A team approach is needed to combat “back to school” asthma spike

A team approach is needed to combat “back to school” asthma spike

by Freya Lucas

February 04, 2021

With children around Australia returning to school, and to early childhood education and care (ECEC) settings, vigilance around asthma has been encouraged by the National Asthma Council Australia, who have warned of “flare ups” in asthma presentations during February, when asthma related complications account for a quarter of all asthmatic children’s admissions to hospital. 

 

Australia has one of the highest rates of asthma in the world, with one in nine children diagnosed with the respiratory condition, and the February flare up can be attributed to not taking medication as prescribed during the summer holidays, as well as the stress of returning to education, the change in environment and exposure to allergic triggers, as well as being in close contact with classmates.

 

Marg Gordon, a registered nurse and Asthma and Respiratory Educator at the National Asthma Council Australia, told GP News there were additional concerns this year, given the disruptions to healthcare services as a result of the COVID-19 pandemic, which may mean parents and carers “have become complacent”. 

 

“I’m based in Victoria where we went through the long spells of lockdown and, in fact, for some children with asthma they’ve had reduced viral triggers; they weren’t going places, and their personal hygiene was much better,” she said.

 

“So those children potentially have been very well over last year. But, of course, then a little bit of complacency sets in and people can forget that especially with back to school and children mingling again, that can all change.”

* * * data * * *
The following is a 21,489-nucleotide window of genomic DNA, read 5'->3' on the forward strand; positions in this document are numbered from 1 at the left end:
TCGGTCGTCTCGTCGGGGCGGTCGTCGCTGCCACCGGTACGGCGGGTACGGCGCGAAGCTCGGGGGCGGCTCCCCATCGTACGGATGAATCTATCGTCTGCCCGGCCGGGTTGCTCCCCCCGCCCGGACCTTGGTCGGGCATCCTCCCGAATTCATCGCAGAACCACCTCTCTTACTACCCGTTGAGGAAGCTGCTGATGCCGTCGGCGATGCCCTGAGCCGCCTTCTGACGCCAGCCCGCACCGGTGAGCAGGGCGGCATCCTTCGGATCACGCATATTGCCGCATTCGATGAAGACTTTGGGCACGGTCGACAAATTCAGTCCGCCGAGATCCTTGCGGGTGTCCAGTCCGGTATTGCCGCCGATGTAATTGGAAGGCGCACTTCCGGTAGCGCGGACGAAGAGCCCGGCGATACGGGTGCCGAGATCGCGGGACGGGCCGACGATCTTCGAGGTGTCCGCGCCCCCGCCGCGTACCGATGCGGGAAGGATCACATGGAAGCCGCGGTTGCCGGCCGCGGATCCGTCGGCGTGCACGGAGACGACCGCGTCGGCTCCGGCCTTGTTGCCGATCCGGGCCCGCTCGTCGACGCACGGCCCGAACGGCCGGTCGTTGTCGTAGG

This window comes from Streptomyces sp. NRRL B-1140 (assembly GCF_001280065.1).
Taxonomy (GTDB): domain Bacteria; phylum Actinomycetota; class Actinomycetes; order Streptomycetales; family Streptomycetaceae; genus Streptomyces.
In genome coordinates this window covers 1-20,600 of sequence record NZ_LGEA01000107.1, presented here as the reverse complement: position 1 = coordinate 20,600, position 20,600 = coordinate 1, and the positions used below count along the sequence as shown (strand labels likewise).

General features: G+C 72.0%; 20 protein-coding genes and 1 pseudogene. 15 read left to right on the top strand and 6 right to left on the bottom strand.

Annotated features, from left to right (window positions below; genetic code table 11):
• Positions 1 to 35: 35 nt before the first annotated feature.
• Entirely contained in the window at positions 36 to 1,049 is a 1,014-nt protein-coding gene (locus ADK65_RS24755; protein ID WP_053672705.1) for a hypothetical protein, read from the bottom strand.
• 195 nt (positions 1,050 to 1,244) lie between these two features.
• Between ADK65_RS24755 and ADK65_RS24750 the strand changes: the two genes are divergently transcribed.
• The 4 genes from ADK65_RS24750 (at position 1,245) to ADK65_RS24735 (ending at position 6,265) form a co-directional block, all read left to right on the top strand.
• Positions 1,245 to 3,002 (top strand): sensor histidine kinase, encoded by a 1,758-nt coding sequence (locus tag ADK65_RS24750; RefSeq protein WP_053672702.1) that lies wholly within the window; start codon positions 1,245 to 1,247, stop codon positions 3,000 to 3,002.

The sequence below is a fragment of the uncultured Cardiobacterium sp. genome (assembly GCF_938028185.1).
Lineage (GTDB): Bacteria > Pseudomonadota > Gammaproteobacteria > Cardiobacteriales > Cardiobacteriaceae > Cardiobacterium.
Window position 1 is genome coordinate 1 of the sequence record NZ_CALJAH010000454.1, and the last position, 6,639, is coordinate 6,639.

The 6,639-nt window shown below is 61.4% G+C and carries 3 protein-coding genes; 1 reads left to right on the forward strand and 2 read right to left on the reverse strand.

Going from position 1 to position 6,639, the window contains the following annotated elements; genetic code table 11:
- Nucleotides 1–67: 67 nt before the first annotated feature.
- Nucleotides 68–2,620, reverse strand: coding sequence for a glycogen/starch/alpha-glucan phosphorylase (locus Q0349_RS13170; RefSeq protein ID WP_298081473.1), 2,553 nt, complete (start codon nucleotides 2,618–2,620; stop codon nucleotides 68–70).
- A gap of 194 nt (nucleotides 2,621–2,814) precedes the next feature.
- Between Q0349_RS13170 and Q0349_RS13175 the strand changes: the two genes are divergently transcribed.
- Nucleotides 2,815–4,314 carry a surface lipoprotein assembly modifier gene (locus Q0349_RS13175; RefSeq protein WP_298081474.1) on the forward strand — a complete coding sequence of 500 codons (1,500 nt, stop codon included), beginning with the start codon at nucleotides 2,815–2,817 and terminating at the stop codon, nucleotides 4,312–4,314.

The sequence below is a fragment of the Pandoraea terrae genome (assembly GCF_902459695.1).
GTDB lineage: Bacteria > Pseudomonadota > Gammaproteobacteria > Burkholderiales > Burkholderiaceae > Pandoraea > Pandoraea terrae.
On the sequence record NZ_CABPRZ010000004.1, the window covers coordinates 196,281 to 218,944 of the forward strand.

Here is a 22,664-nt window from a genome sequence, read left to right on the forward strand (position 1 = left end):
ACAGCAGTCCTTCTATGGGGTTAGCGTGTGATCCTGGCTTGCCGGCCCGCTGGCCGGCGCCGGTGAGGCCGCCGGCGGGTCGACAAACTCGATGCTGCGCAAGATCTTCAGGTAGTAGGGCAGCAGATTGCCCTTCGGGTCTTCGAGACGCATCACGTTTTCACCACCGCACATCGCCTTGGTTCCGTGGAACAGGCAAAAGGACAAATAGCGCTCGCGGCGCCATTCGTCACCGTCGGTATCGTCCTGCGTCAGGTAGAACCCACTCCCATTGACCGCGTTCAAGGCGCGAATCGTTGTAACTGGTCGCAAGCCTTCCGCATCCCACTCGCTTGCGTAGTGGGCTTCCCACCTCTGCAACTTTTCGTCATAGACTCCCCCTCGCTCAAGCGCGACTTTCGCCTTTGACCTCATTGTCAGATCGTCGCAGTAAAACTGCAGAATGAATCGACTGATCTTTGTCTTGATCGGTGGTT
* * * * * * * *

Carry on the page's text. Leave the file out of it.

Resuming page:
While the Australian Asthma Handbook recommends all people with asthma have an asthma action plan, data shows that one third of Australian children aged up to 14 years do not have one, something which worries Ms Gordon.

 

“This has been a topical point for a long time [as] we all know that action plans are useful,” she said.

 

“We know that they help parents and carers know what to do, they can prevent visits to the doctor and, certainly, visits to the hospital – but not every child does have one.

 

“Schools and childcare centres ask for them, so it’s a really great time to remind everyone in the healthcare system to get ready and be prepared to do them.”

 

Even if a child has mild asthma that is currently well-controlled, Ms Gordon says having an action plan should be non-negotiable, because circumstances can rapidly change. 

  

“An asthma plan can help people recognise a change in symptoms and how that child is; how to change medication to manage that and guidance on when to call the doctor, when to go to the hospital and when to call an ambulance.”

 

The National Asthma Council recommends that children be reviewed for their asthma at least twice a year, and Ms Gordon says given the concerns around children’s return to school, there’s no better time than the present.

 

To read the original coverage of this story, see here. For tips on managing asthma in an ECEC environment, see here

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